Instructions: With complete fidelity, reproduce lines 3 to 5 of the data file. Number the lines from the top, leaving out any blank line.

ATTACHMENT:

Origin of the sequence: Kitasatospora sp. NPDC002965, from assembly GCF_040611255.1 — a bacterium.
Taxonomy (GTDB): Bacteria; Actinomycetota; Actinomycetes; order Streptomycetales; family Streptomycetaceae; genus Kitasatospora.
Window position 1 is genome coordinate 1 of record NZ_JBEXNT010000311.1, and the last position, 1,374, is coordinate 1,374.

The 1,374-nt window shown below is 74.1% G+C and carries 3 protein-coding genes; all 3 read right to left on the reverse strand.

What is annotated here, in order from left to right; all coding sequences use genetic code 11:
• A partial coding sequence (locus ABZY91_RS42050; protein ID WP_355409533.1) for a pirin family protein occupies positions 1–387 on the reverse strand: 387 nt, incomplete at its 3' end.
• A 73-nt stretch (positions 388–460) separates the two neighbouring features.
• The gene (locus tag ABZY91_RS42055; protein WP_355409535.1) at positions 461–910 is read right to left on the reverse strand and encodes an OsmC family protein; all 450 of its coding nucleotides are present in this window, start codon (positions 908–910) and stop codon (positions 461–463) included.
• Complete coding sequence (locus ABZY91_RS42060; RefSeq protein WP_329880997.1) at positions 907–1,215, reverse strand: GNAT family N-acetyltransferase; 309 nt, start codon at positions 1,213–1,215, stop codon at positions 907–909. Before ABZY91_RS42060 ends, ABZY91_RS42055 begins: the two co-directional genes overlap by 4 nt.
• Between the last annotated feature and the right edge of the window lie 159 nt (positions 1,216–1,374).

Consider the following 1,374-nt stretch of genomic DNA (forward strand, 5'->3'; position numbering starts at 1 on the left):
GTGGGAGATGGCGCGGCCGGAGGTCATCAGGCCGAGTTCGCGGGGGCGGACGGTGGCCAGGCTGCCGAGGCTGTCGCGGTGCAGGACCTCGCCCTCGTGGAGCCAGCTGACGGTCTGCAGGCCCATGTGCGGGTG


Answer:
Window position 1 is genome coordinate 1 of record NZ_JBEXNT010000311.1, and the last position, 1,374, is coordinate 1,374.

The 1,374-nt window shown below is 74.1% G+C and carries 3 protein-coding genes; all 3 read right to left on the reverse strand.

What is annotated here, in order from left to right; all coding sequences use genetic code 11: